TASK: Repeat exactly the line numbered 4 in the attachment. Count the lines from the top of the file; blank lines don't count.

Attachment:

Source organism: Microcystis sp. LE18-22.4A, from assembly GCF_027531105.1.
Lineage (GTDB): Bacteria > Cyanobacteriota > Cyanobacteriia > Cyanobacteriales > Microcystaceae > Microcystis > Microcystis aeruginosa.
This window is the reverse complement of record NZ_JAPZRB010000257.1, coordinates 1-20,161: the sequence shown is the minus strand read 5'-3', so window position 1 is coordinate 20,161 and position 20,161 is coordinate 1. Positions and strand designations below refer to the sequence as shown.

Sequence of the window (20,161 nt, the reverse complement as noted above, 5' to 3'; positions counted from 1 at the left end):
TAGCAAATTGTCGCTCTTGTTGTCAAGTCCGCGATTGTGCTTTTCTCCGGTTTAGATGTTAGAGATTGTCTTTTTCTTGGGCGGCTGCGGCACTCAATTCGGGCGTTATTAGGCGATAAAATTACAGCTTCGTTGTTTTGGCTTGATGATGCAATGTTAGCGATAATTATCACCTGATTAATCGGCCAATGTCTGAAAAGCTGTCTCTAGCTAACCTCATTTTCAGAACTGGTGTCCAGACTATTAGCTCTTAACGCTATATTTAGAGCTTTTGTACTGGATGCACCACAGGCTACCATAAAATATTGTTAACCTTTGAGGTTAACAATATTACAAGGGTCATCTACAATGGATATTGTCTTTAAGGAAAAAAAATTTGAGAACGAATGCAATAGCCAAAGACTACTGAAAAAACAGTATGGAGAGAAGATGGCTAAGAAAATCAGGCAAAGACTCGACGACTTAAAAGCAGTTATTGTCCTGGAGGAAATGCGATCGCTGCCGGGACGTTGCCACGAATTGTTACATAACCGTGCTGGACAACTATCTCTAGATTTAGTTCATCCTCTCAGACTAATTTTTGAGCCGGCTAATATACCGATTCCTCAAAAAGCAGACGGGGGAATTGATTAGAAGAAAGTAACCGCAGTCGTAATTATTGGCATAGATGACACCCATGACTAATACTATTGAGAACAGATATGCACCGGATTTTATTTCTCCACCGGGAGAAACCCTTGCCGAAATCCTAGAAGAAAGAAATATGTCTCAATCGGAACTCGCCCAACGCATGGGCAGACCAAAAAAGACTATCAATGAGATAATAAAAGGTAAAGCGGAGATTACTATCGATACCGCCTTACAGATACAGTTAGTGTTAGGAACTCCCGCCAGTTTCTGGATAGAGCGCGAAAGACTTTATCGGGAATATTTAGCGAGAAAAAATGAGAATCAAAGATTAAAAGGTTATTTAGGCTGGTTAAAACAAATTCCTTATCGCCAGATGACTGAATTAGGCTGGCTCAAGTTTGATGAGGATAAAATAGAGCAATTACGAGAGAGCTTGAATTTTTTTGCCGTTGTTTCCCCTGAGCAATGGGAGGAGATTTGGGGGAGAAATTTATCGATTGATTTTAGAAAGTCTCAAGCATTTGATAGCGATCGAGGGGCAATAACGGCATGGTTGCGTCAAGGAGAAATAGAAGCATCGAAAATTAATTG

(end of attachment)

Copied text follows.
Sequence of the window (20,161 nt, the reverse complement as noted above, 5' to 3'; positions counted from 1 at the left end):